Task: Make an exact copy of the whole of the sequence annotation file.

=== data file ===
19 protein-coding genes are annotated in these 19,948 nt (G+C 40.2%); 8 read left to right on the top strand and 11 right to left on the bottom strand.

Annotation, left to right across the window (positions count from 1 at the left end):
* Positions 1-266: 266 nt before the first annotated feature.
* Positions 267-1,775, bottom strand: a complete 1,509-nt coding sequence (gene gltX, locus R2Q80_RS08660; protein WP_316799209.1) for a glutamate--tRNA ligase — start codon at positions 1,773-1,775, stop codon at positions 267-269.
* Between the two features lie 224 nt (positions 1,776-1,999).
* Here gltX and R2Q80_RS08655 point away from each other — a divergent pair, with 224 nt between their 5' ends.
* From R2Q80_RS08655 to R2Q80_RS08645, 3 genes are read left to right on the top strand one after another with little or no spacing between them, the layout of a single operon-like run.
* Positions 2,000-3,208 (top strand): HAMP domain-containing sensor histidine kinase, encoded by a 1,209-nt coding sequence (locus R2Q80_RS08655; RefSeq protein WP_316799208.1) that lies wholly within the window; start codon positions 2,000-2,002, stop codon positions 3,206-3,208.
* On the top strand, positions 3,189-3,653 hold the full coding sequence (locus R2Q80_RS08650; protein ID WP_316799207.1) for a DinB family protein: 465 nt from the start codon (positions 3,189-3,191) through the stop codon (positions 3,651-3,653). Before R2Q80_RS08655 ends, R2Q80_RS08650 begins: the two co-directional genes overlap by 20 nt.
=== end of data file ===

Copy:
19 protein-coding genes are annotated in these 19,948 nt (G+C 40.2%); 8 read left to right on the top strand and 11 right to left on the bottom strand.

Annotation, left to right across the window (positions count from 1 at the left end):
* Positions 1-266: 266 nt before the first annotated feature.
* Positions 267-1,775, bottom strand: a complete 1,509-nt coding sequence (gene gltX, locus R2Q80_RS08660; protein WP_316799209.1) for a glutamate--tRNA ligase — start codon at positions 1,773-1,775, stop codon at positions 267-269.
* Between the two features lie 224 nt (positions 1,776-1,999).
* Here gltX and R2Q80_RS08655 point away from each other — a divergent pair, with 224 nt between their 5' ends.
* From R2Q80_RS08655 to R2Q80_RS08645, 3 genes are read left to right on the top strand one after another with little or no spacing between them, the layout of a single operon-like run.
* Positions 2,000-3,208 (top strand): HAMP domain-containing sensor histidine kinase, encoded by a 1,209-nt coding sequence (locus R2Q80_RS08655; RefSeq protein WP_316799208.1) that lies wholly within the window; start codon positions 2,000-2,002, stop codon positions 3,206-3,208.
* On the top strand, positions 3,189-3,653 hold the full coding sequence (locus R2Q80_RS08650; protein ID WP_316799207.1) for a DinB family protein: 465 nt from the start codon (positions 3,189-3,191) through the stop codon (positions 3,651-3,653). Before R2Q80_RS08655 ends, R2Q80_RS08650 begins: the two co-directional genes overlap by 20 nt.